Film Reviews 2012

I Know That You Know I Know

Source: Clarin

The subject of the double and the confrontation of opposites is crucial in this thriller, that gets better when it takes place in the Delta.

Print View

Trailer cap
Trailer cap.
© 20th Century Fox.
Many are the themes of the first film of Ana Piterbarg which premieres today in the format of a thriller. The confrontation between opposites is the most evident, the one that clearly runs through the whole film. Two twin brothers with different personalities. The Delta and the city. The natural world and the urban. Sincerity and lies. And the most obvious, good and evil.

The configuration is that of the thriller, because there is a kidnapping and a death - there could potentially be others. But the film is also a drama, that of a man (Agustín) who is fed up with his ordered life and on glimpsing a chance to change, leaps in without taking the consequences into account.

Agustín (Viggo Mortensen) is a pediatrician, studious and timid, whose wife Claudia (Soledad Villamil in a character that merits better development) wants to adopt a baby. "I have nothing to give it. I'm no good for that," he says sincerely. "What is happening to you? Is there something you haven't told me?" is his wife's response.

Agustín's response will be unexpected for her, for him and for the audience.

When Claudia is away, Pedro, Agustín's twin, visits him. He is his antithesis. Pedro is a scruffy man sporting a beard. Agustín has begun to drink, to grow a beard and to let himself go in response to his wife leaving. There has been a kidnapping on the island in the Tigre Delta where the brothers spent their childhood and where Pedro makes his living by keeping bees. After that visit, Agustín will take on his twin's identity, travel to the Delta and try to pass for him.

The director delves into that duality between the urban and the rural, the story being much better when it takes place in the Delta than when the main characters are on solid ground. It may or may not be an intentional metaphor, but the change of location is abrupt.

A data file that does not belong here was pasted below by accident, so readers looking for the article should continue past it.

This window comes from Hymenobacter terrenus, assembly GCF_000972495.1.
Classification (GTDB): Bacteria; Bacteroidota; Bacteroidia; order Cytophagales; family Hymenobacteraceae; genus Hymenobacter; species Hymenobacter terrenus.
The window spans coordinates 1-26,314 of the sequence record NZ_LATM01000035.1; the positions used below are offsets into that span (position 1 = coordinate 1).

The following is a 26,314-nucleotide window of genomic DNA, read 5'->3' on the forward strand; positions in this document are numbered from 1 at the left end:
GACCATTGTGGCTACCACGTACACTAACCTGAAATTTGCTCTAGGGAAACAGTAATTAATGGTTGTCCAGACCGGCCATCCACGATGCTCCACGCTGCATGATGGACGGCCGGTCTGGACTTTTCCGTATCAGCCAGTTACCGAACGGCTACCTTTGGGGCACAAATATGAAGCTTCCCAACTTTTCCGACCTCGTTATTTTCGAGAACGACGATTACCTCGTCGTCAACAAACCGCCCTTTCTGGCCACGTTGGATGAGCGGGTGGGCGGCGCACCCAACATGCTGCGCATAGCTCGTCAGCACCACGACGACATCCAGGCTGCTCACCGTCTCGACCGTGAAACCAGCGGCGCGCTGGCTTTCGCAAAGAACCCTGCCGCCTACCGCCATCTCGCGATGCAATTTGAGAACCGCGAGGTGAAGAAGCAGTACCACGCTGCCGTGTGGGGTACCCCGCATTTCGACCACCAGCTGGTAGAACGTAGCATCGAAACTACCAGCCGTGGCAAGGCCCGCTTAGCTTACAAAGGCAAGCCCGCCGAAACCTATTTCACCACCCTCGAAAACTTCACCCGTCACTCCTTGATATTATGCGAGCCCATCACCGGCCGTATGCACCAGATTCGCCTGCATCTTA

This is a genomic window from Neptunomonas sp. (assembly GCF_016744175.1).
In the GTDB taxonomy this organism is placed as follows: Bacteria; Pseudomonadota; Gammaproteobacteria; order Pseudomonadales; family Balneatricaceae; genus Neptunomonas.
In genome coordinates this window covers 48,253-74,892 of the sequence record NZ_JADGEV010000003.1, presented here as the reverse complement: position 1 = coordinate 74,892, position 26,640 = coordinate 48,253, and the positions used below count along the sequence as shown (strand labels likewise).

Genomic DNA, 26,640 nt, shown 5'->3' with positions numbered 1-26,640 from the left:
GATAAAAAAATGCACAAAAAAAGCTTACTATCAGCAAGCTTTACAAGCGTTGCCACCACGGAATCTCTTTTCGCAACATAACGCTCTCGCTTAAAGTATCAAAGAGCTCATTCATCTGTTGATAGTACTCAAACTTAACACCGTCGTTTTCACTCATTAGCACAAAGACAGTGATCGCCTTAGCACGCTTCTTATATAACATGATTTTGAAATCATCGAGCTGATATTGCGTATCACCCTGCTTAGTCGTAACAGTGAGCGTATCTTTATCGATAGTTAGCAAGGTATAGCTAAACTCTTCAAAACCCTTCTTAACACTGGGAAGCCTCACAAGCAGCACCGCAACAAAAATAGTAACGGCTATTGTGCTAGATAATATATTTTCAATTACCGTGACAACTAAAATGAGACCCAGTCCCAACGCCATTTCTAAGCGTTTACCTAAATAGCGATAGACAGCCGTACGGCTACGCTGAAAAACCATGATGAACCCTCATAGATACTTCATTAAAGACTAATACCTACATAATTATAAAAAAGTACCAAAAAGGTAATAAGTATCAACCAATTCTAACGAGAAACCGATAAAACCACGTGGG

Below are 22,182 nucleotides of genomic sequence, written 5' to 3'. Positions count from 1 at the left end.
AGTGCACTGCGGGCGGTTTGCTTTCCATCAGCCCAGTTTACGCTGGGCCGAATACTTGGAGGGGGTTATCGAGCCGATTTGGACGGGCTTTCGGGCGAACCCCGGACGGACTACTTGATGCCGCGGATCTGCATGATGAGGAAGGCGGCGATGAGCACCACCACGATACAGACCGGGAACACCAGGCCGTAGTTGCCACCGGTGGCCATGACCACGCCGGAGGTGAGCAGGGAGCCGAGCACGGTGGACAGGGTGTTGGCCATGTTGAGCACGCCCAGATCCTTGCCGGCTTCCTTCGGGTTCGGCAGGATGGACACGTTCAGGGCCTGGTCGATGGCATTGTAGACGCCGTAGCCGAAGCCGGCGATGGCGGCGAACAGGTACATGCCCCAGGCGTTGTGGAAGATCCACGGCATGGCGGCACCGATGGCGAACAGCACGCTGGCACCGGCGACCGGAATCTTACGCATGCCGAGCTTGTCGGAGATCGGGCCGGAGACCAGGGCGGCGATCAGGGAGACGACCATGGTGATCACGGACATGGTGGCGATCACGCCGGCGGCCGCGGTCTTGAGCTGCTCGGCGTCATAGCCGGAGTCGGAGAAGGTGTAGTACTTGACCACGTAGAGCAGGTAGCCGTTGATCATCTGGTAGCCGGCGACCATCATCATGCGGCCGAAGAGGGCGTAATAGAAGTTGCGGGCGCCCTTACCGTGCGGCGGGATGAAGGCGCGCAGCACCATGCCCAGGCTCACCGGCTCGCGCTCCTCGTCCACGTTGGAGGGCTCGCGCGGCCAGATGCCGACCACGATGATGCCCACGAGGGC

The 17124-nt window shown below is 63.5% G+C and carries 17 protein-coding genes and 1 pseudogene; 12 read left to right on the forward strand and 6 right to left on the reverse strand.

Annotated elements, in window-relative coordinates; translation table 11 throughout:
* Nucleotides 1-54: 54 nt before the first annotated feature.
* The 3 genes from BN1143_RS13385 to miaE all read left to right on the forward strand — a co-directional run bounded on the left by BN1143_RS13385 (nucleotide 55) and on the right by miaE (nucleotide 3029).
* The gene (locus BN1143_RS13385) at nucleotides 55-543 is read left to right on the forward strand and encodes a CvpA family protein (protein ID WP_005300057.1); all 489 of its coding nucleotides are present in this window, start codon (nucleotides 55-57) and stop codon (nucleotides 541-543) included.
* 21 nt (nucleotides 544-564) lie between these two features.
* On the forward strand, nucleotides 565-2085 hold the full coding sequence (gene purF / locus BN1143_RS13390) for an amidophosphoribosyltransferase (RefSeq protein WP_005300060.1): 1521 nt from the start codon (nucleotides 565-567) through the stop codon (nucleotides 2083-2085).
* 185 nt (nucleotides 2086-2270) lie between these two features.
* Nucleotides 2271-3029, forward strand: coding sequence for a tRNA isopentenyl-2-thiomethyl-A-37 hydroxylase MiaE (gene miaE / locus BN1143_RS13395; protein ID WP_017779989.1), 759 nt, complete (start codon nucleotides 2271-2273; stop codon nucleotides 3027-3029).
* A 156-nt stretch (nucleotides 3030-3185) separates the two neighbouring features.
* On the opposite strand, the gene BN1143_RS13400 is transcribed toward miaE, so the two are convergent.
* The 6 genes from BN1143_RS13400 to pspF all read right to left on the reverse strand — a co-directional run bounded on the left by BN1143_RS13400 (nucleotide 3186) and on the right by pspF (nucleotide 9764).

The fact is that the characters in the Tigre are much richer. Agustín/Pedro is really a third main character to whom Mortensen offers that mask of ambiguity and fear that was so much required by the script. And basically, there is Rosa (Sofía Gala Castiglione), la Pichona, [tr. note: Pigeon, her nickname], the romantic interest of Pedro who helped him with the beehive and also of Adrián (Daniel Fanego); who know Pedro intimately so all of them feel disturbed in their encounters on this island.

The theme of the double is as old as cinema itself. Piterbarg shows herself to be a very good dialogue writer, although her script has, reveals (too many) literary winks. Perhaps it wasn't necessary to show the cover of a worn-out copy of The Exiles [Los desterrados] by Horacio Quiroga.

Technically the film gets 10 points - with great art direction - and Mortensen, who has given his all, is supported by Fanego with another great performance (remember ¡Atraco!).

"We all have evil inside," warns Rosa, and suggests not doing evil to others. The question is that many of these characters don't have a plan to fight against that, although they do for other things that support the title of the film.

Rating: Very Good

Last edited: 7 September 2012 21:54:50
© Clarin.